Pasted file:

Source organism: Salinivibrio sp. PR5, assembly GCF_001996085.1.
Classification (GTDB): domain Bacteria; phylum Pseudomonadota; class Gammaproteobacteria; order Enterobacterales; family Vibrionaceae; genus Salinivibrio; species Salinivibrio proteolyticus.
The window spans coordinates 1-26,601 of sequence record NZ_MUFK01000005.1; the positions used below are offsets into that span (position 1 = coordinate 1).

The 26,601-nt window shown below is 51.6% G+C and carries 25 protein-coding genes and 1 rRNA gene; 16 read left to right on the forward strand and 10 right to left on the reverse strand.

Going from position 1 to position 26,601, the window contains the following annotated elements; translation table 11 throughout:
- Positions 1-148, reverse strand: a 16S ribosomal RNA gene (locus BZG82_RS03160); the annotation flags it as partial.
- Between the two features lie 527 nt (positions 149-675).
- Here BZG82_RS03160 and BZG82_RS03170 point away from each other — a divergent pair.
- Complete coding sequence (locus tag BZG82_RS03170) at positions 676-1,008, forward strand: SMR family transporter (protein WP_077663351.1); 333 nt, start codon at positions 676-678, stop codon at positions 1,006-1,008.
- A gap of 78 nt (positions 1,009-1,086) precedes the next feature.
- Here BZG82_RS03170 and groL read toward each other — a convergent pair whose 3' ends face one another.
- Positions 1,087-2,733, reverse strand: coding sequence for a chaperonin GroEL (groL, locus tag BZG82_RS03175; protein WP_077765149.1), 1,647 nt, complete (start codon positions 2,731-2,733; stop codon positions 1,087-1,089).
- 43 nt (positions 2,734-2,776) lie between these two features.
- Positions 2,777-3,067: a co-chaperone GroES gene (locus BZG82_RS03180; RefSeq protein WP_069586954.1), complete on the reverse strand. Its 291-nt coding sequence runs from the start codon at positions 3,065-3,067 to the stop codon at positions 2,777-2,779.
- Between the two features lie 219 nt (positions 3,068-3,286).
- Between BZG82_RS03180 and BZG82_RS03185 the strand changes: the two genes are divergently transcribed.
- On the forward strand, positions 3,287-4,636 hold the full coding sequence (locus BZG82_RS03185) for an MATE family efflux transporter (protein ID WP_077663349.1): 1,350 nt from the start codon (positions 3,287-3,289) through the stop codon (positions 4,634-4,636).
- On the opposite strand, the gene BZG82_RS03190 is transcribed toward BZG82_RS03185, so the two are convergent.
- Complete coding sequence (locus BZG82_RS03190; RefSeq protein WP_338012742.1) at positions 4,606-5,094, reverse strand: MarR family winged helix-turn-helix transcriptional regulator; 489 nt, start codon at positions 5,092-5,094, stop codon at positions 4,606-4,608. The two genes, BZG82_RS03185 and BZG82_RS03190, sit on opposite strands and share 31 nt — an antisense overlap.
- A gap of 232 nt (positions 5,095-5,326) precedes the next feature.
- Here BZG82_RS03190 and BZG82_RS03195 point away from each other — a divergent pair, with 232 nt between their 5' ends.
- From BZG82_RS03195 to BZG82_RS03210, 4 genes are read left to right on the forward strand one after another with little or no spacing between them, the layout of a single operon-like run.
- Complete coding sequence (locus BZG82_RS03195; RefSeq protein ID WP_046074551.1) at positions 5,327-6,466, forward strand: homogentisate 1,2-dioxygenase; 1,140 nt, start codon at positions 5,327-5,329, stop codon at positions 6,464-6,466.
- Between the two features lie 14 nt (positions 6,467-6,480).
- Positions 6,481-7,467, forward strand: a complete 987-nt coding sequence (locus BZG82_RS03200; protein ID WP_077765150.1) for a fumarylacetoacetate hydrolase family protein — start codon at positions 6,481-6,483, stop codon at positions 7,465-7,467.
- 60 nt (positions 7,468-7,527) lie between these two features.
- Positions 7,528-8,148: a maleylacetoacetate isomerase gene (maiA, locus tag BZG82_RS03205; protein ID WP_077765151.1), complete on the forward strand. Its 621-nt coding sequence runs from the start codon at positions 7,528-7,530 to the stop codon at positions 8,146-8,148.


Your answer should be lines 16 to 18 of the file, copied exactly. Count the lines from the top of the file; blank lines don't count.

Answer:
- Between BZG82_RS03180 and BZG82_RS03185 the strand changes: the two genes are divergently transcribed.
- On the forward strand, positions 3,287-4,636 hold the full coding sequence (locus BZG82_RS03185) for an MATE family efflux transporter (protein ID WP_077663349.1): 1,350 nt from the start codon (positions 3,287-3,289) through the stop codon (positions 4,634-4,636).
- On the opposite strand, the gene BZG82_RS03190 is transcribed toward BZG82_RS03185, so the two are convergent.